Published by G.P. Putnam's Sons
Publication date: May 30th 2017
Genres: Contemporary, Fiction, Literary
The almost biological certainty that the more often you checked your cell phone, the more likely you were to find that one wondrous message or notification that would improve your entire life.
In Touch Sloane Jacobson is a well-regarded trends forecaster (which is a real thing) best known for forecasting what is the now ubiquitous swipe used with all touch screen technology. She’s been happily living and working in Paris with her partner, Roman, for ten years when she is wooed by a massive technology company. They’re getting ready to launch a campaign aimed at childlessness as the next big global movement. As a woman who chose not to have children Sloane is the perfect person to help them create products catering to the childfree life. She returns to the U.S. from Paris with her partner of ten years, Roman, in tow. While not a forecaster, Roman has latched onto a trend and is aiming to be its spokesperson and reap the benefits of what he sees as the next wave in human development: neo-sensualism. Or, to put it more plainly, the complete removal of physical contact with others and immersion in a digital world that meets all needs. To this end, he wears a Zentai suit (think Spiderman, only creepier because there are no super powers included) and has eschewed physical sex for electronic gratification.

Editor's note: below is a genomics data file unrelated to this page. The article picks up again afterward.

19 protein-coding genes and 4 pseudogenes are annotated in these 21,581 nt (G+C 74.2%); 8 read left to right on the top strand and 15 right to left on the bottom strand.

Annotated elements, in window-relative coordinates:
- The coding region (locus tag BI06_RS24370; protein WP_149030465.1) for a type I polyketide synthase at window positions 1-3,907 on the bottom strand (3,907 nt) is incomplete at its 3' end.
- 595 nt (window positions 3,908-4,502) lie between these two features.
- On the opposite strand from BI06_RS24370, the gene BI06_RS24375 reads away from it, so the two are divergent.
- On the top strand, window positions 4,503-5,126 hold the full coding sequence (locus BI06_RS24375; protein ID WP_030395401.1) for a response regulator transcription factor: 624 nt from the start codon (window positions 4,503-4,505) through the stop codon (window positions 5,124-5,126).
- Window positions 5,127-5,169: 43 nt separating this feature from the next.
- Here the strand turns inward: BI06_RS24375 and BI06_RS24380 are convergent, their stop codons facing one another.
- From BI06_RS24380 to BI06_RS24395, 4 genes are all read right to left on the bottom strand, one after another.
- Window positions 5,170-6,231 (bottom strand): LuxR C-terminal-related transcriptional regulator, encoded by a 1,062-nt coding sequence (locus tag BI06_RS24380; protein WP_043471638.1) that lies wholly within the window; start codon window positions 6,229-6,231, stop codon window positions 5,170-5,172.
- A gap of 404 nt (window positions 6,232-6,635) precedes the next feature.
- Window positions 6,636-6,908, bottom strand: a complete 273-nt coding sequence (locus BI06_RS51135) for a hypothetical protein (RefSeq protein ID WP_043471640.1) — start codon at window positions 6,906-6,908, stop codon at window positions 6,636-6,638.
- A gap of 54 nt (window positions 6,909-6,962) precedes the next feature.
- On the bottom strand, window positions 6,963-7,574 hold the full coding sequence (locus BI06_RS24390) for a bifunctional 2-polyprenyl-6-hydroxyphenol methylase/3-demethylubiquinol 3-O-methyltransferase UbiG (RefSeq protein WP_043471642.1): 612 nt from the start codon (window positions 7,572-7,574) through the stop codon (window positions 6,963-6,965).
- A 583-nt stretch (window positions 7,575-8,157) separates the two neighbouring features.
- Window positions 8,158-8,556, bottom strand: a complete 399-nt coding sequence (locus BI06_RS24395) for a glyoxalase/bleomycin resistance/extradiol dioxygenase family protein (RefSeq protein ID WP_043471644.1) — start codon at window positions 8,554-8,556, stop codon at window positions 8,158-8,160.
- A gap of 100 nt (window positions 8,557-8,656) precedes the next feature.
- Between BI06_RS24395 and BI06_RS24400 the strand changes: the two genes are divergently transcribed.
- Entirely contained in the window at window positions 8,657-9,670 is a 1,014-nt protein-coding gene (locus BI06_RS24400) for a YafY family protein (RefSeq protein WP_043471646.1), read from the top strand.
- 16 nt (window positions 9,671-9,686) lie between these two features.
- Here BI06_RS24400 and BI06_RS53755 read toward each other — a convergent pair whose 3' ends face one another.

That’s a lot of plot in Touch, and it may sound fantastical, but it revolves around a legitimate issue—the increasing isolation of humans within their homes, offices and personal space matched with decreasing social interaction and an ability to experience normal human emotions outside of oneself. Considering this from a modern day perspective is thought-provoking, but beyond that Maum herself does not create a sense of connection with Sloane. I understand that she’s experiencing an awakening, but nothing in this satire makes me feel connected to her. Instead, the novel feels a bit rushed and trying too hard to prove a point. Touch is one of those books that gets an ‘A’ for effort but just barely passes in execution.